North Trail

Hanksville, Utah

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North Trail, which descends from North Point into Elaterite Basin, was one of the first trails to penetrate the Under the Rim country. The first known person to use the trail was a sheep rancher named John Boline who was using Elaterite Basin as a winter grazing pasture as early as the 1890s. The story goes that when he brought his sheep up from Under the Ledge each spring he would roll rocks onto the trail so other sheepmen couldn?t find it. At that time there was no Bureau of Land Management and no laws governing grazing on public land. Many of the ranchers did not even own any land of their own, and success was heavily dependent on finding pastures that the other ranchers did not know about. Under the Ledge was ideally suited to sheep, and by the 1930s sheepmen had penetrated nearly every canyon in the area. By the time the Taylor Grazing Act was passed in 1935 it is estimated there were at least 15,000 sheep grazing Under the Ledge. After the 1930s cattle ranching became more prominent, and eventually the sheep ranchers disappeared altogether. Trail: Primitive, but well marked by cairns.
Canyonlands National Park: Favorite Jeep Roads & Hiking Trails

DESCRIPTION FROM:

Canyonlands National Park: Favorite Jeep Roads & Hiking Trails

by David Day (Rincon Publishing)

North Trail, which descends from North Point into Elaterite Basin, was one of the first trails to penetrate the Under the Rim country. The first known person to use the trail was a sheep rancher named John Boline who was using Elaterite Basin as a winter grazing pasture as early as the 1890s. The story goes that when he brought his sheep up from Under the Ledge each spring he would roll rocks onto the trail so other sheepmen couldn?t find it.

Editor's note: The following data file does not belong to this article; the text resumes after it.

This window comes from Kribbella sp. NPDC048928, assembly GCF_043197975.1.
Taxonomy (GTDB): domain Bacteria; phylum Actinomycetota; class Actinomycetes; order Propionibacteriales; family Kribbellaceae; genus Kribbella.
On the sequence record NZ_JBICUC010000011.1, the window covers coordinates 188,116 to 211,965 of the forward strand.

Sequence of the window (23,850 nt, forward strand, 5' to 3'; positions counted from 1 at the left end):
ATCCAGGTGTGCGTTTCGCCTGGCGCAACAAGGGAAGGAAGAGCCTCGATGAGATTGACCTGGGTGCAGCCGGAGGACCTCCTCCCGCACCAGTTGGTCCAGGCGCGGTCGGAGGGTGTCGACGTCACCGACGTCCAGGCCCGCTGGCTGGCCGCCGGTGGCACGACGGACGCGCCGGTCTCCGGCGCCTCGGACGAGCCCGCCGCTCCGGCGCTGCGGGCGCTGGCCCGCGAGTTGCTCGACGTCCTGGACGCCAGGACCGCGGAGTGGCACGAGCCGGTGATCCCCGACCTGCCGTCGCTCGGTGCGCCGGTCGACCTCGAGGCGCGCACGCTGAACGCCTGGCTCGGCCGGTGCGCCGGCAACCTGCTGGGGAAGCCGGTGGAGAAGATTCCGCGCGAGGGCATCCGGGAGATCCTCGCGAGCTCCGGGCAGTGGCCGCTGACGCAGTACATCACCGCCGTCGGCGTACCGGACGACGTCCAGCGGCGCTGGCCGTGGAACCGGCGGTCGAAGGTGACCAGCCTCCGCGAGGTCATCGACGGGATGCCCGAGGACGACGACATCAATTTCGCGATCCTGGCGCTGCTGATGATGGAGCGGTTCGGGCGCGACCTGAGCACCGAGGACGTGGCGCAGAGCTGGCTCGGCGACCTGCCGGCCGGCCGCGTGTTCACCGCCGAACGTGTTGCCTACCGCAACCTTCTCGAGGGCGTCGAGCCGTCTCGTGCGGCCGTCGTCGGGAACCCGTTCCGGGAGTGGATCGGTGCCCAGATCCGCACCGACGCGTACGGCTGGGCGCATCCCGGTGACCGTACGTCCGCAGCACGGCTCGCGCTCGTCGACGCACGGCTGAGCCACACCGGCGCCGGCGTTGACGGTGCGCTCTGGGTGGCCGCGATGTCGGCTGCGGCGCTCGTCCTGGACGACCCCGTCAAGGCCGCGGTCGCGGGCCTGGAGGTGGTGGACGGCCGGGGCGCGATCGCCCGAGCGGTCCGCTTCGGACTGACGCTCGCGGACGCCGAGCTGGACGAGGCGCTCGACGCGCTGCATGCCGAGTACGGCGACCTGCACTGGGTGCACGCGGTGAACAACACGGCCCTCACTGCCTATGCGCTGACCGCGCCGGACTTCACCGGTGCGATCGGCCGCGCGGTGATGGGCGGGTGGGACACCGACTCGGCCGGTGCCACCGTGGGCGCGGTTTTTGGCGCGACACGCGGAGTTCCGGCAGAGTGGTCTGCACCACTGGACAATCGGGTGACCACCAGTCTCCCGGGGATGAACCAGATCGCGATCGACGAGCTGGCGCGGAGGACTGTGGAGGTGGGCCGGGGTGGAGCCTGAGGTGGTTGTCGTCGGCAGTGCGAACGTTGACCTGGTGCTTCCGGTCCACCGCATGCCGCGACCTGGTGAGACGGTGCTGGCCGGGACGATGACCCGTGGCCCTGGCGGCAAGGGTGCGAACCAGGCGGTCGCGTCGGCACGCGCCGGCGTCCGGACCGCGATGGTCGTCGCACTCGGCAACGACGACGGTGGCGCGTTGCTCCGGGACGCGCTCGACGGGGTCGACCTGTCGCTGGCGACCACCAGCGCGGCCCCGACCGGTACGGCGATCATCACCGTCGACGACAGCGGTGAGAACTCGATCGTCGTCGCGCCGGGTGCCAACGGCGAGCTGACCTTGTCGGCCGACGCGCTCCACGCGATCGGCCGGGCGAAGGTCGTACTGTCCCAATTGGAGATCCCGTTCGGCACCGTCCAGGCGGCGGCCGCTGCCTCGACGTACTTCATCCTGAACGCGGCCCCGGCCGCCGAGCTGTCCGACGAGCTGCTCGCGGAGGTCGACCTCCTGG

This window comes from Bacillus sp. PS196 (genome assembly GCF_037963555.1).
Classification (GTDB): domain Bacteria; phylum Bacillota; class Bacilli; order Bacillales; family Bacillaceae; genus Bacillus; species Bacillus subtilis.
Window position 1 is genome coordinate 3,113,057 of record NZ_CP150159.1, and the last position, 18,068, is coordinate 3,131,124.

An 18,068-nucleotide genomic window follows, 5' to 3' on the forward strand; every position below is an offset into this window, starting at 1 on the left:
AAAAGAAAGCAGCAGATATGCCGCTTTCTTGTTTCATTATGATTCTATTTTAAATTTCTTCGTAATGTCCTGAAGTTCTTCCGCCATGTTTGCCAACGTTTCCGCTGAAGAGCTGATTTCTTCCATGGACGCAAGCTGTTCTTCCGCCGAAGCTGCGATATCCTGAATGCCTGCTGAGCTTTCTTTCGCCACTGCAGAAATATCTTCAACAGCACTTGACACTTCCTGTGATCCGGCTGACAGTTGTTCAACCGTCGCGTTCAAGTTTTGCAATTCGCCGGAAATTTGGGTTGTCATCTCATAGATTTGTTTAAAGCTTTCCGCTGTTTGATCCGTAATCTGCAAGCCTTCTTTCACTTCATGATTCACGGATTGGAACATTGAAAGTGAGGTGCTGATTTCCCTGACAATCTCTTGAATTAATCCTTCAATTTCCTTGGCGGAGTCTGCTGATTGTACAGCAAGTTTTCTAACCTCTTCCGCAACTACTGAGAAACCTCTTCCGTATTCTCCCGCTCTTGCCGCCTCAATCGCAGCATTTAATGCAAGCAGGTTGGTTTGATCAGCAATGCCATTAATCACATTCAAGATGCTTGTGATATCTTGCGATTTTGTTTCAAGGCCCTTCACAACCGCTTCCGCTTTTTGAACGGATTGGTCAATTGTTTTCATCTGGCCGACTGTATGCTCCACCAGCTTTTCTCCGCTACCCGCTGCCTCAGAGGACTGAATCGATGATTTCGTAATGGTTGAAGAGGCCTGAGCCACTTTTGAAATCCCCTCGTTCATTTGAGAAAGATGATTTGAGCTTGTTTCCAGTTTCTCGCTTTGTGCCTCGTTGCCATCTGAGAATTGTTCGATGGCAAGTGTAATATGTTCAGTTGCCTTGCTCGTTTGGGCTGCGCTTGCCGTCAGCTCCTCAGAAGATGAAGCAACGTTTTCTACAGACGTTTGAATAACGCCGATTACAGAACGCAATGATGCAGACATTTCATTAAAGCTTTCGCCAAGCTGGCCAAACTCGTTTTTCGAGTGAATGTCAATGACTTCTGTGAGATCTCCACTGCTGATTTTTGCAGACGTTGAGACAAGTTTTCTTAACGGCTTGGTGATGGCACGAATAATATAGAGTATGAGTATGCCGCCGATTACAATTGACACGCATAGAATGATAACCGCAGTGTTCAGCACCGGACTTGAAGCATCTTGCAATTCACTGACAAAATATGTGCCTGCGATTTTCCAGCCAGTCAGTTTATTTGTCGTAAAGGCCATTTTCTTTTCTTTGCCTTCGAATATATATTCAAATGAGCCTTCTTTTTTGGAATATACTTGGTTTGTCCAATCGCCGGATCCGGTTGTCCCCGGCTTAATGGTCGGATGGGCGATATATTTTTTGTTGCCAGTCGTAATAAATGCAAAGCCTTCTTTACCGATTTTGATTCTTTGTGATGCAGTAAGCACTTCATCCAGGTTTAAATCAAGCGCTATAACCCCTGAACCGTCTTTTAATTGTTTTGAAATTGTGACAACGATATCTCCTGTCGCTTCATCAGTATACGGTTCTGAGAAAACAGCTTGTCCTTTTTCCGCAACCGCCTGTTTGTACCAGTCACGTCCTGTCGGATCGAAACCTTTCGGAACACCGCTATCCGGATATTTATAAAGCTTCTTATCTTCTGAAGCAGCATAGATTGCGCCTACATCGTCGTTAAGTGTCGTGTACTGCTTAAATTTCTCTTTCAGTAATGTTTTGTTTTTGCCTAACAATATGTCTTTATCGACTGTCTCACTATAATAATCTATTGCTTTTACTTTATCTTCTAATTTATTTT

At that time there was no Bureau of Land Management and no laws governing grazing on public land. Many of the ranchers did not even own any land of their own, and success was heavily dependent on finding pastures that the other ranchers did not know about. Under the Ledge was ideally suited to sheep, and by the 1930s sheepmen had penetrated nearly every canyon in the area. By the time the Taylor Grazing Act was passed in 1935 it is estimated there were at least 15,000 sheep grazing Under the Ledge. After the 1930s cattle ranching became more prominent, and eventually the sheep ranchers disappeared altogether. Trail: Primitive, but well marked by cairns.

©  David Day/Rincon Publishing. All Rights Reserved.

Activity Type: Hiking
Nearby City: Hanksville
Distance: 12.4
Elevation Gain: 1,422 feet
Trail Type: Out-and-back
Skill Level: Moderate
Duration: 7.75 hours
Season: Year-round, best spring and fall
Trailhead Elevation: 6,506 feet
Top Elevation: 6,506 feet
Local Contacts: Canyonlands National Park
Local Maps: USGS Gordon Flats, Elaterite Basin
Driving Directions: Directions to North Trail

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Apr 2018